Synopsis: Four applicants, with their own hidden agendas, are accepted by a mysterious corporation to participate in a medical experiment at an isolated testing facility.
With no instructions and no supplies, the human lab rats must fend for themselves and figure out what part of the experiment each one is playing. When the corporation becomes aware that a pregnant intruder has infiltrated the facility, they send in armored guards to clean up the mess. However, loyalties are tested when the guards learn the truth about the experiments and begin to turn on the corporation. Hidden truths about the different players and why they all signed up for the tests are revealed as their situation becomes increasingly dire.
Clive Gilson (Colin Norton)
Craig Hawks (Reece)
Christien Le Roux (Megan Donovan)
Ryan Macquet (Jake Butler)
Alex Radntiz (De La Rossa)
Nicolas Rasenti (Briggs)
Ingeborg Riedmaier (Samantha Foxx)
Justin Strydom (Le Roux)
Michael Thompson (Dominic Black)
I come from Africa, the most diseased and malnourished continent on the planet. Kids lose their limbs on land mines, violence literally tears people apart, and medical facilities leave much to be desired throughout the majority of the continent. The idea of a single pill that could fix all ailments – a broken spine, alcohol addiction, asthma or even Cancer, is an idea that really got me excited. Something that could literally save Africa was a good starting point; to have all these broken characters being given the opportunity of a lifetime, and then take it all away from them just has the premise of a thriller. And of course, they won’t be taken back to their starting points, they were going to end up far worse than when they started.
An abandoned Government Hospital that was vacated 20 years ago was used as the main setting of the film. Everything you see in the film was just left there – all the gurneys, the X-Rays, everything was just left there when people got up and left one day. So this made it extremely affordable to shoot a film with very high production values for very little. I remember looking over to the photographer, who we could only afford to have on set for one day, and the camera he was shooting the behind the scenes stills on was better than the one we were shooting our film on. There’s a very intense energy when shooting a micro-budget film that you don’t get on bigger budget commercials or music videos. Everyone understands the urgency, and it allows you to shoot with fluidity and pace that keeps everyone on set excited, because you don’t have the luxury of spending two days on 5 shots. There’s no boredom, you’re watching the movie play out in front of you and because we didn’t have money for multiple costumes, we had to shoot in chronological order so that blood stains would progress in continuity. It was really awesome watching the grips and art department assistants start piecing together the puzzle of the narrative, and getting upset when finding out their favorite character is going to die that day.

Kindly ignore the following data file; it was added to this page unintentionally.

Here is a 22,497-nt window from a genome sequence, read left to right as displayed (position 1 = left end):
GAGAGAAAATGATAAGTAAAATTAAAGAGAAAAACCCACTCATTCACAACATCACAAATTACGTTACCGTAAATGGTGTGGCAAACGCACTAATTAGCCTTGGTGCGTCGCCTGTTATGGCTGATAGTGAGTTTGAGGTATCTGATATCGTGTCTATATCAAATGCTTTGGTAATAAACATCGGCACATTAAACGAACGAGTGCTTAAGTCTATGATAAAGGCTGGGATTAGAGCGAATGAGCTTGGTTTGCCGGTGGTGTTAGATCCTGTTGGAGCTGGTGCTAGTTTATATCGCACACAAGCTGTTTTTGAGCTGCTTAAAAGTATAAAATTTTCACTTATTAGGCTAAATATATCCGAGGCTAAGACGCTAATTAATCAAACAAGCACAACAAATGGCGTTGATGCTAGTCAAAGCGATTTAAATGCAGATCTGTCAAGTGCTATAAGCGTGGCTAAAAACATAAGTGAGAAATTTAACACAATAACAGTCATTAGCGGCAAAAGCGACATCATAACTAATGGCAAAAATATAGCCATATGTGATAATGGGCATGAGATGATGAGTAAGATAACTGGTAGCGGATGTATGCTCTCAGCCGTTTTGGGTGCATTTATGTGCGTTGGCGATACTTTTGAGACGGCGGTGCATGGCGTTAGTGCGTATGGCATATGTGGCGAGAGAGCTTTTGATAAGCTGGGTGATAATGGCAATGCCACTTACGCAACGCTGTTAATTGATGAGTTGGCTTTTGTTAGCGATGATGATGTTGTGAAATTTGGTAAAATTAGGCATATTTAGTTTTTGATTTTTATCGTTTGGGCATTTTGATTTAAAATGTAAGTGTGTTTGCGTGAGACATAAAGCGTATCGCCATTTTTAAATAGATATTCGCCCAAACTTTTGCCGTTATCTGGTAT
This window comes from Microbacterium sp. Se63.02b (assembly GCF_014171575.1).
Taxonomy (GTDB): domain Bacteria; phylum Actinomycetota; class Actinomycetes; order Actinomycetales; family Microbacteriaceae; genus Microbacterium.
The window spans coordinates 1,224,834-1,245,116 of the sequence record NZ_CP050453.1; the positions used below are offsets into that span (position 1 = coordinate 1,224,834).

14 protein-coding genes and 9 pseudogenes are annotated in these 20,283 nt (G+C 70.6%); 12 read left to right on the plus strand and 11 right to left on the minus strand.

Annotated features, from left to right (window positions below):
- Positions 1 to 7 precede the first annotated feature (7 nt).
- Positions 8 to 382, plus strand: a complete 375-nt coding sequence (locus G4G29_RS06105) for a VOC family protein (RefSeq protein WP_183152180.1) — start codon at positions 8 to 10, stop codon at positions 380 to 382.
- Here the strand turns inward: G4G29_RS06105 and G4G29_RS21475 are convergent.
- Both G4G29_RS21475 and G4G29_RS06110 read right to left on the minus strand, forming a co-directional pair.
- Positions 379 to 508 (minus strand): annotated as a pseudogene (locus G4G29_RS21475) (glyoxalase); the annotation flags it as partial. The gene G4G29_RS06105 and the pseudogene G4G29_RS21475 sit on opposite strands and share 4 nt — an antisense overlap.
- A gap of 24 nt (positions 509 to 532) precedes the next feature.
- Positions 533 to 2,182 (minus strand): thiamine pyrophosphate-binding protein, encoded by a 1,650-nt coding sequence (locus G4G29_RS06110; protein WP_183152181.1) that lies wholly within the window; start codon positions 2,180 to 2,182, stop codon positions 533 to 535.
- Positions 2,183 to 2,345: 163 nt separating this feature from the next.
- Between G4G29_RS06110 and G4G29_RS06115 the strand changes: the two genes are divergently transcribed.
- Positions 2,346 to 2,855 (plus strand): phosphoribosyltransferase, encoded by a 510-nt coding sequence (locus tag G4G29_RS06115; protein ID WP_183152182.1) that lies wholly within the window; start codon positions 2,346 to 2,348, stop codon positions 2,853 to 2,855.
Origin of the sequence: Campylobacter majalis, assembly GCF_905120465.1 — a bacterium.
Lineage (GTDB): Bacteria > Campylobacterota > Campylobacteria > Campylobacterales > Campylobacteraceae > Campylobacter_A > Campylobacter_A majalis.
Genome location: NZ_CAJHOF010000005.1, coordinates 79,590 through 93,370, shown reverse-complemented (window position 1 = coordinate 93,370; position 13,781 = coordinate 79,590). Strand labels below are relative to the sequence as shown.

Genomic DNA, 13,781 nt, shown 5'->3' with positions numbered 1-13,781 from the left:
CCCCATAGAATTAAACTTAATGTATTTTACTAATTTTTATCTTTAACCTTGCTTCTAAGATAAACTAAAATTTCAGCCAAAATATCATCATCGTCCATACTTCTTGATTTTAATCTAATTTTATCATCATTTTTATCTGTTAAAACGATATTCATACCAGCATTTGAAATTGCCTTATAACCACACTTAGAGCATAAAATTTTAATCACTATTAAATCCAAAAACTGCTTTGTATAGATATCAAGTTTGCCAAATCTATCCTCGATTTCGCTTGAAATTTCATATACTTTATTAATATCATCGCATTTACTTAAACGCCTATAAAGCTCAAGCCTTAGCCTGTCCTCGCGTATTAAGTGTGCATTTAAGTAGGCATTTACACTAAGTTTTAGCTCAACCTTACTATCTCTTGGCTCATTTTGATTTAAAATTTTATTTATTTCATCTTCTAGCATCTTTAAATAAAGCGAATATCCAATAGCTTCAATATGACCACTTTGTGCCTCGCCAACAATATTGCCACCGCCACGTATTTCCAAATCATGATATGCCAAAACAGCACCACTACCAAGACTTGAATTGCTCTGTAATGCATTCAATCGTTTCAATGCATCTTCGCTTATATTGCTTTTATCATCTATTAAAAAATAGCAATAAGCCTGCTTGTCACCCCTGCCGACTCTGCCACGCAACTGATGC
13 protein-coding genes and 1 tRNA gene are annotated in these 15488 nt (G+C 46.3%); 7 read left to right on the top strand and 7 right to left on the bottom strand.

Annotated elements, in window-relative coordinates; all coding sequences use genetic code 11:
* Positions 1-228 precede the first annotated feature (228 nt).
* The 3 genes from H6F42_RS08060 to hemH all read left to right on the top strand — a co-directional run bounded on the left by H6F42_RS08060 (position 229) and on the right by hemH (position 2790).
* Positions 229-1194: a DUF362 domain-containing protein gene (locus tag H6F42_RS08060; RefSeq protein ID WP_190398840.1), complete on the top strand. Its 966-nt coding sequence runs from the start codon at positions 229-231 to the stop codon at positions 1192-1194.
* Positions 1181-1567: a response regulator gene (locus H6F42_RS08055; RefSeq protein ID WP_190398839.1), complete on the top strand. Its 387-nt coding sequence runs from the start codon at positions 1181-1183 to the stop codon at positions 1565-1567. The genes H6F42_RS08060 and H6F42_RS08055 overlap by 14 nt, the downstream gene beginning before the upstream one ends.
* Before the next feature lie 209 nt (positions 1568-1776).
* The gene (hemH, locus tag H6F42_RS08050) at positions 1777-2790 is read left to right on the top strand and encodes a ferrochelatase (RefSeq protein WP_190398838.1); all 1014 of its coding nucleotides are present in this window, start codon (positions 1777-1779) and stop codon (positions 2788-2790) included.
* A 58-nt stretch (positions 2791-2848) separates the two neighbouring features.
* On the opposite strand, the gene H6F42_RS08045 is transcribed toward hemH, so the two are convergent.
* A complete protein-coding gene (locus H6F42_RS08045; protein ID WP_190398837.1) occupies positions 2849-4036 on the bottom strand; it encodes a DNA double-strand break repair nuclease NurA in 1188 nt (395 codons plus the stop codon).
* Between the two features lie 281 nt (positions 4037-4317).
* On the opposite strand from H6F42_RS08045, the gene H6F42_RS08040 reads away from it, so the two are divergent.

With technology today, you can make a film easily; I cut and mastered the film on a Laptop. Although all the technological advancements in the world cant prepare you for the early mornings and late nights, the freezing cold weather or the power failures on set. Nothing can prepare you for cops raiding your set because they heard gun shots and screams reported by the church next door. There will always be immense challenges when making a film, even one as small as Expiration, but the important thing is that you give it a try and do what you want to do. I could only ever make a film that I wanted to watch. We weren’t going to sit around and wait for Hollywood to hand us a million dollars and a script; we went with what we had and did what we could with it.
Co-Writer Jonathan Jordaan started writing and developing his own feature films in 2007. His first project was entitled “The Crazing” which was stalled due to funding shortfalls and to date is still laying idle on the development shelf. Jonathan then completed the spec script entitled “Final Game” which got the attention of Kamikaze Productions and Blue Indian Pictures.
Through Kamikaze Jonathan teamed up with Alastair Orr to write the independent Sci-Fi horror film “Rancid” and with Blue Indian’s interest in Final Game, Jonathan wrote and sold the script to “Junkyard”, a supernatural heist film which is currently in the infancy of development. Final Game was rewritten with an entirely different plot in 2010 and is yet to be picked up for production. Jonathan is currently working on several scripts for both the local and international markets.
Alastair Orr is a 27-year-old (at the time of this production) independent filmmaker based in Johannesburg, South Africa.
Alastair started writing and directing theatre pieces in high school and was soon working behind the scenes on local university plays while finishing up his secondary education.
After finishing high school as Head Prefect with academic honors, Alastair moved to Johannesburg to pursue a career in filmmaking.
Alastair worked his way into post-production, cutting countless music videos, tv shows and commercials. Growing tired of always working on other people’s projects, Alastair financed his first film, The Unforgiving, in 2010. Initially meant to be a trial run for bigger work, The Unforgiving got snapped up for distribution in Japan, The United Kingdom, France and a theatrical run in South Africa, despite it’s miniscule budget of $5,000.
Alastair identified a model that worked, and pitched Rancid (original title, later changed to Expiration) to investors.
He is repped by Zero Gravity Management in Santa Monica California with various bigger projects in development.
There may not be a more highly anticipated indie-horror project. - HorrorTalk.com
This film will blow most South African movies clear out of the water. - Mov-E.com